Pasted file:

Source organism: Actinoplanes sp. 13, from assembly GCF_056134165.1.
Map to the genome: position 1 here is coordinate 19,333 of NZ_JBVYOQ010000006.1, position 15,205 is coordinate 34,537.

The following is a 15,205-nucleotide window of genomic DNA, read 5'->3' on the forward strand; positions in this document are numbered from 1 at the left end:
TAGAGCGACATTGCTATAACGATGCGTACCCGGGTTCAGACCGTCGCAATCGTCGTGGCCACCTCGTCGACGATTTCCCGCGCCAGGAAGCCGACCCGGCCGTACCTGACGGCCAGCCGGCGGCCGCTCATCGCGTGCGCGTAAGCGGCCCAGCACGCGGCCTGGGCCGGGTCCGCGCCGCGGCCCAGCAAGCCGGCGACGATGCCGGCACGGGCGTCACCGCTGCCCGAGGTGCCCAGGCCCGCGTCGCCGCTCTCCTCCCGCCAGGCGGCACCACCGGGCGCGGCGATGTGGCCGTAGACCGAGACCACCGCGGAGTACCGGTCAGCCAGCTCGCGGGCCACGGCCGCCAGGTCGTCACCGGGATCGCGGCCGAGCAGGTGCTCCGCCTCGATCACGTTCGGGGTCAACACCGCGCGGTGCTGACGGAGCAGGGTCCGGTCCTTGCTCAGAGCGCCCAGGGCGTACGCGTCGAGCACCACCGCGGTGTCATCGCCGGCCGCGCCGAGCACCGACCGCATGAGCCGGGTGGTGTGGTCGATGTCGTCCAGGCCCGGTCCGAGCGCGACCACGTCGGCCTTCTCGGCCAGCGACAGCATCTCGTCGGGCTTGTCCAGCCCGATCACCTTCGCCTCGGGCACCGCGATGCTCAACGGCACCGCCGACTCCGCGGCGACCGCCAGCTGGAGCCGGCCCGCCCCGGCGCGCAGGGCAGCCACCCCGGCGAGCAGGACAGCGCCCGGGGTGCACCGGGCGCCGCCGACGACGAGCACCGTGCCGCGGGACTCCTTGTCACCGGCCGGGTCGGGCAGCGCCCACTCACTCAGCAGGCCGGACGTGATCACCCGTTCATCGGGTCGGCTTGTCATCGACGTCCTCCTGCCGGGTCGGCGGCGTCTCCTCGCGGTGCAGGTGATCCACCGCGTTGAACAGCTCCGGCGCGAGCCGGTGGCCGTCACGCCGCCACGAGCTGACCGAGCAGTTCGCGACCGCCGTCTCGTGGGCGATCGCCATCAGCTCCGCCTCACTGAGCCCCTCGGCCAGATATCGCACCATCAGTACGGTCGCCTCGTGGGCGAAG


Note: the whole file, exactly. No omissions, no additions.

Source organism: Actinoplanes sp. 13, from assembly GCF_056134165.1.
Map to the genome: position 1 here is coordinate 19,333 of NZ_JBVYOQ010000006.1, position 15,205 is coordinate 34,537.

The following is a 15,205-nucleotide window of genomic DNA, read 5'->3' on the forward strand; positions in this document are numbered from 1 at the left end:
TAGAGCGACATTGCTATAACGATGCGTACCCGGGTTCAGACCGTCGCAATCGTCGTGGCCACCTCGTCGACGATTTCCCGCGCCAGGAAGCCGACCCGGCCGTACCTGACGGCCAGCCGGCGGCCGCTCATCGCGTGCGCGTAAGCGGCCCAGCACGCGGCCTGGGCCGGGTCCGCGCCGCGGCCCAGCAAGCCGGCGACGATGCCGGCACGGGCGTCACCGCTGCCCGAGGTGCCCAGGCCCGCGTCGCCGCTCTCCTCCCGCCAGGCGGCACCACCGGGCGCGGCGATGTGGCCGTAGACCGAGACCACCGCGGAGTACCGGTCAGCCAGCTCGCGGGCCACGGCCGCCAGGTCGTCACCGGGATCGCGGCCGAGCAGGTGCTCCGCCTCGATCACGTTCGGGGTCAACACCGCGCGGTGCTGACGGAGCAGGGTCCGGTCCTTGCTCAGAGCGCCCAGGGCGTACGCGTCGAGCACCACCGCGGTGTCATCGCCGGCCGCGCCGAGCACCGACCGCATGAGCCGGGTGGTGTGGTCGATGTCGTCCAGGCCCGGTCCGAGCGCGACCACGTCGGCCTTCTCGGCCAGCGACAGCATCTCGTCGGGCTTGTCCAGCCCGATCACCTTCGCCTCGGGCACCGCGATGCTCAACGGCACCGCCGACTCCGCGGCGACCGCCAGCTGGAGCCGGCCCGCCCCGGCGCGCAGGGCAGCCACCCCGGCGAGCAGGACAGCGCCCGGGGTGCACCGGGCGCCGCCGACGACGAGCACCGTGCCGCGGGACTCCTTGTCACCGGCCGGGTCGGGCAGCGCCCACTCACTCAGCAGGCCGGACGTGATCACCCGTTCATCGGGTCGGCTTGTCATCGACGTCCTCCTGCCGGGTCGGCGGCGTCTCCTCGCGGTGCAGGTGATCCACCGCGTTGAACAGCTCCGGCGCGAGCCGGTGGCCGTCACGCCGCCACGAGCTGACCGAGCAGTTCGCGACCGCCGTCTCGTGGGCGATCGCCATCAGCTCCGCCTCACTGAGCCCCTCGGCCAGATATCGCACCATCAGTACGGTCGCCTCGTGGGCGAAG